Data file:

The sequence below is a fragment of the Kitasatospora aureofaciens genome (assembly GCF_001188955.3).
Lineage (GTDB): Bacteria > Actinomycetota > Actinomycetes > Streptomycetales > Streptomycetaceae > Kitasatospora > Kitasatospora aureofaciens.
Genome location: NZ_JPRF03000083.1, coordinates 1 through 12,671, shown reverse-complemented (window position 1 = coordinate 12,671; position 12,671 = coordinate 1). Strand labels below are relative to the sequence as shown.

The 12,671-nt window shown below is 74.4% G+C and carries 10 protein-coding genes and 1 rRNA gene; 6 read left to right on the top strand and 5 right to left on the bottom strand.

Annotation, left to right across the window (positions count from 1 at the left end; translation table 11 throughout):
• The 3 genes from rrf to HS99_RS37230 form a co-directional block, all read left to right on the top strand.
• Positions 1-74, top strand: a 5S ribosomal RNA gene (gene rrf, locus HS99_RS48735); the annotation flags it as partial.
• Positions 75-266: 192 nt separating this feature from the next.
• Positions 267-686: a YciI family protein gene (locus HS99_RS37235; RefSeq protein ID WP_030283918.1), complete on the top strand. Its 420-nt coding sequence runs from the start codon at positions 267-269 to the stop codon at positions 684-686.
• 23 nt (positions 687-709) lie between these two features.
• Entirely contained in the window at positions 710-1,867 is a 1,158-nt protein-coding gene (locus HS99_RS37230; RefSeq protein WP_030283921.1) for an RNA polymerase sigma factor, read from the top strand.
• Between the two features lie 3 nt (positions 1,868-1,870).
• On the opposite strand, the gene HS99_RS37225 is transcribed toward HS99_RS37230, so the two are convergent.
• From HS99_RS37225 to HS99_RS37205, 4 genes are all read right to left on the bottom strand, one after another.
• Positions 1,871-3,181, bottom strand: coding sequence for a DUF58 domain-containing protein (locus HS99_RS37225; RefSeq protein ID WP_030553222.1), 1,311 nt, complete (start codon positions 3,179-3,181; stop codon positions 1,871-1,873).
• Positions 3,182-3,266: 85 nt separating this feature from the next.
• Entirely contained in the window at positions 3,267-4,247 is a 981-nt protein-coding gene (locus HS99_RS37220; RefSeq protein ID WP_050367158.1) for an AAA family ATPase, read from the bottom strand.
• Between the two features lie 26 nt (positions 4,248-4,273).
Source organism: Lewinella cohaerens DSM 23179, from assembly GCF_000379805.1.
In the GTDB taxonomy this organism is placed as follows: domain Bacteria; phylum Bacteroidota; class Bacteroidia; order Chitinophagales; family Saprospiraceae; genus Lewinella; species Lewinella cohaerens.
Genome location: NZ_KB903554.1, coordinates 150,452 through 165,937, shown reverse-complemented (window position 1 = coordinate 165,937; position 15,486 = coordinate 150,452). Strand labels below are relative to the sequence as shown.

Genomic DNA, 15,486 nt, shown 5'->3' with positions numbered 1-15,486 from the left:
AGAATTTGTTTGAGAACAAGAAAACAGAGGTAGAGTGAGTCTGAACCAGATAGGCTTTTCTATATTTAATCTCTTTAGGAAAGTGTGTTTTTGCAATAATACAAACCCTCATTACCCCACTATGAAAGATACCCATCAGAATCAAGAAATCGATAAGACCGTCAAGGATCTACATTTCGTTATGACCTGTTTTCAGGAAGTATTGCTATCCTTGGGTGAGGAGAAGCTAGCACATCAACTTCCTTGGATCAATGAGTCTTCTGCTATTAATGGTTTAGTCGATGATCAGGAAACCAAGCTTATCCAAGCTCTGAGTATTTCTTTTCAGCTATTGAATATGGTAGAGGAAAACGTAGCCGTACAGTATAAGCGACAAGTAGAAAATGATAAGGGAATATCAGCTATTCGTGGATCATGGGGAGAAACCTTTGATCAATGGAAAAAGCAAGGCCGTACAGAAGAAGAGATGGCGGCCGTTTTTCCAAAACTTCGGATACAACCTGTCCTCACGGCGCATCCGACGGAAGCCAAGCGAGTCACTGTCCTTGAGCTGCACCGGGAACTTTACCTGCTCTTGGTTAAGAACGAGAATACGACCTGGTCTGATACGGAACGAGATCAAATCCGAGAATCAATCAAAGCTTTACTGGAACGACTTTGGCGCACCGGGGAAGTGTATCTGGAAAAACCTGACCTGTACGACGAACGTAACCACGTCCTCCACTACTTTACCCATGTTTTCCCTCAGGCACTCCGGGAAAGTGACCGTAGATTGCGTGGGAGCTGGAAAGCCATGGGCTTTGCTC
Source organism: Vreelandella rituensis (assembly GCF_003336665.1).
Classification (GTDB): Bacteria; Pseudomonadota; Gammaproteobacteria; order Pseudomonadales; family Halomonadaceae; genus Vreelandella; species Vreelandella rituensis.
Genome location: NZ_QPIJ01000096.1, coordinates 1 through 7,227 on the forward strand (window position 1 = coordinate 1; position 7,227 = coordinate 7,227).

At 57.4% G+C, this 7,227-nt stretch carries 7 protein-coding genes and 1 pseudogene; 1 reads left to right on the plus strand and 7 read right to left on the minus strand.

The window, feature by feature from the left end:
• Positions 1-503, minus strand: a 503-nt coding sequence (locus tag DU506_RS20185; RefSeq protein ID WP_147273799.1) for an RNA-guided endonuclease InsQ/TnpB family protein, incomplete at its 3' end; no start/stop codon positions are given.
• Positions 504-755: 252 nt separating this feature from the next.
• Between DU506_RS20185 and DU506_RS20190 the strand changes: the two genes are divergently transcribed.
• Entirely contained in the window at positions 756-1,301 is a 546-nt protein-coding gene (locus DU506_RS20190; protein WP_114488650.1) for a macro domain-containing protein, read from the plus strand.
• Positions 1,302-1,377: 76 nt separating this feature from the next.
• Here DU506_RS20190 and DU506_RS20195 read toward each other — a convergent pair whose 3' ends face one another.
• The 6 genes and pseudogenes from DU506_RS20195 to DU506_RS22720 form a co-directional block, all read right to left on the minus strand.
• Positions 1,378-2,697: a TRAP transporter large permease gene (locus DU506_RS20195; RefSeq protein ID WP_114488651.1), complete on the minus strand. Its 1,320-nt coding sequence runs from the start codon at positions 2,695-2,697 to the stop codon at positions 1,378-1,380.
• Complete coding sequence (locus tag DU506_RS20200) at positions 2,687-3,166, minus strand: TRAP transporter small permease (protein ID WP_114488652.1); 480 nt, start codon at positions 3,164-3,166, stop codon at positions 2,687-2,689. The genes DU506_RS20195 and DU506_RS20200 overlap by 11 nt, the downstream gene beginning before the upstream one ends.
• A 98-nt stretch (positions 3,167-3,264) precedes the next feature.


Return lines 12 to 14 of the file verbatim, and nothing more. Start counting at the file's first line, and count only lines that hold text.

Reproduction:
• Between the two features lie 3 nt (positions 1,868-1,870).
• On the opposite strand, the gene HS99_RS37225 is transcribed toward HS99_RS37230, so the two are convergent.
• From HS99_RS37225 to HS99_RS37205, 4 genes are all read right to left on the bottom strand, one after another.